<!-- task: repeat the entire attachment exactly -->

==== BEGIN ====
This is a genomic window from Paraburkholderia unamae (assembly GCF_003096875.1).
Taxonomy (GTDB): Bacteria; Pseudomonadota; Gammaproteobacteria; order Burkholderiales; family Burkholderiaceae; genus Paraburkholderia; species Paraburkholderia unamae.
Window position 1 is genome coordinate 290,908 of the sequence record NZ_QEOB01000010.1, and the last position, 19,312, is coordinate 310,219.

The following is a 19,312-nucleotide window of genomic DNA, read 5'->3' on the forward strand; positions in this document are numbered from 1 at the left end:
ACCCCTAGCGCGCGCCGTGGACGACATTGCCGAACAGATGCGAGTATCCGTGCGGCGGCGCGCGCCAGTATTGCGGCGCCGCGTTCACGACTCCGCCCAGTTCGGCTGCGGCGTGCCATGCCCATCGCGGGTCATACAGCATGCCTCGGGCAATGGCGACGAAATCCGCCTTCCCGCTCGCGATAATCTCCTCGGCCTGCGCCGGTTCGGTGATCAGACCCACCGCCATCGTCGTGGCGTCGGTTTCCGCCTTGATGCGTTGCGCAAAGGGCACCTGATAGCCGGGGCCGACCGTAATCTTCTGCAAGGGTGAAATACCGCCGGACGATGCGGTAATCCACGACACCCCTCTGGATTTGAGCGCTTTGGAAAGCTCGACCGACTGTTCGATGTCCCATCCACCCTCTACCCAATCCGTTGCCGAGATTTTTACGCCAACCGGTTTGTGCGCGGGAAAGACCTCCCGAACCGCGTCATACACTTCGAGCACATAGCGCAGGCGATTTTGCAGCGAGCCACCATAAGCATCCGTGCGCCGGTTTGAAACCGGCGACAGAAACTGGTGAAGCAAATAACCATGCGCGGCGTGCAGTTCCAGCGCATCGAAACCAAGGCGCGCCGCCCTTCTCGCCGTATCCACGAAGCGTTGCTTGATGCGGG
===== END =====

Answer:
This is a genomic window from Paraburkholderia unamae (assembly GCF_003096875.1).
Taxonomy (GTDB): Bacteria; Pseudomonadota; Gammaproteobacteria; order Burkholderiales; family Burkholderiaceae; genus Paraburkholderia; species Paraburkholderia unamae.
Window position 1 is genome coordinate 290,908 of the sequence record NZ_QEOB01000010.1, and the last position, 19,312, is coordinate 310,219.

The following is a 19,312-nucleotide window of genomic DNA, read 5'->3' on the forward strand; positions in this document are numbered from 1 at the left end:
ACCCCTAGCGCGCGCCGTGGACGACATTGCCGAACAGATGCGAGTATCCGTGCGGCGGCGCGCGCCAGTATTGCGGCGCCGCGTTCACGACTCCGCCCAGTTCGGCTGCGGCGTGCCATGCCCATCGCGGGTCATACAGCATGCCTCGGGCAATGGCGACGAAATCCGCCTTCCCGCTCGCGATAATCTCCTCGGCCTGCGCCGGTTCGGTGATCAGACCCACCGCCATCGTCGTGGCGTCGGTTTCCGCCTTGATGCGTTGCGCAAAGGGCACCTGATAGCCGGGGCCGACCGTAATCTTCTGCAAGGGTGAAATACCGCCGGACGATGCGGTAATCCACGACACCCCTCTGGATTTGAGCGCTTTGGAAAGCTCGACCGACTGTTCGATGTCCCATCCACCCTCTACCCAATCCGTTGCCGAGATTTTTACGCCAACCGGTTTGTGCGCGGGAAAGACCTCCCGAACCGCGTCATACACTTCGAGCACATAGCGCAGGCGATTTTGCAGCGAGCCACCATAAGCATCCGTGCGCCGGTTTGAAACCGGCGACAGAAACTGGTGAAGCAAATAACCATGCGCGGCGTGCAGTTCCAGCGCATCGAAACCAAGGCGCGCCGCCCTTCTCGCCGTATCCACGAAGCGTTGCTTGATGCGGG